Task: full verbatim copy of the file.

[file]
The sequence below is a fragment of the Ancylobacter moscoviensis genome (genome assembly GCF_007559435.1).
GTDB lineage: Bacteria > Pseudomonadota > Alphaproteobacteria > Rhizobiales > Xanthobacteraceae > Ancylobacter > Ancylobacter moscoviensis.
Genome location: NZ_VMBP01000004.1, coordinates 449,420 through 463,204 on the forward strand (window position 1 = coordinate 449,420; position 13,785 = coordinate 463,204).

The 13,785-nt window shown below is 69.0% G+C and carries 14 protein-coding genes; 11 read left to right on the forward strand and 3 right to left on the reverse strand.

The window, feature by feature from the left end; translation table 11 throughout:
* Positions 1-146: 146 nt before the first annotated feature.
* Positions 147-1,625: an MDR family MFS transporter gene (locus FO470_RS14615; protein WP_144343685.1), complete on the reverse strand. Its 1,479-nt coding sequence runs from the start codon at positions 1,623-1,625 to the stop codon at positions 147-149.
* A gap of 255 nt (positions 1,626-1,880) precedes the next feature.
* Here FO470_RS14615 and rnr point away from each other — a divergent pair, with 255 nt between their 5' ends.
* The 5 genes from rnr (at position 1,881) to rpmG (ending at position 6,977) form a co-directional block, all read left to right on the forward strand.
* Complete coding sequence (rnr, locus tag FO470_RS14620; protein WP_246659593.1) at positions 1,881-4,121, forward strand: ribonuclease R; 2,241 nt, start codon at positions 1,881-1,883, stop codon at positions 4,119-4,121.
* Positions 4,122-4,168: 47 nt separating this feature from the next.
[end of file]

The sequence below is a fragment of the Ancylobacter moscoviensis genome (genome assembly GCF_007559435.1).
GTDB lineage: Bacteria > Pseudomonadota > Alphaproteobacteria > Rhizobiales > Xanthobacteraceae > Ancylobacter > Ancylobacter moscoviensis.
Genome location: NZ_VMBP01000004.1, coordinates 449,420 through 463,204 on the forward strand (window position 1 = coordinate 449,420; position 13,785 = coordinate 463,204).

The 13,785-nt window shown below is 69.0% G+C and carries 14 protein-coding genes; 11 read left to right on the forward strand and 3 right to left on the reverse strand.

The window, feature by feature from the left end; translation table 11 throughout:
* Positions 1-146: 146 nt before the first annotated feature.
* Positions 147-1,625: an MDR family MFS transporter gene (locus FO470_RS14615; protein WP_144343685.1), complete on the reverse strand. Its 1,479-nt coding sequence runs from the start codon at positions 1,623-1,625 to the stop codon at positions 147-149.
* A gap of 255 nt (positions 1,626-1,880) precedes the next feature.
* Here FO470_RS14615 and rnr point away from each other — a divergent pair, with 255 nt between their 5' ends.
* The 5 genes from rnr (at position 1,881) to rpmG (ending at position 6,977) form a co-directional block, all read left to right on the forward strand.
* Complete coding sequence (rnr, locus tag FO470_RS14620; protein WP_246659593.1) at positions 1,881-4,121, forward strand: ribonuclease R; 2,241 nt, start codon at positions 1,881-1,883, stop codon at positions 4,119-4,121.
* Positions 4,122-4,168: 47 nt separating this feature from the next.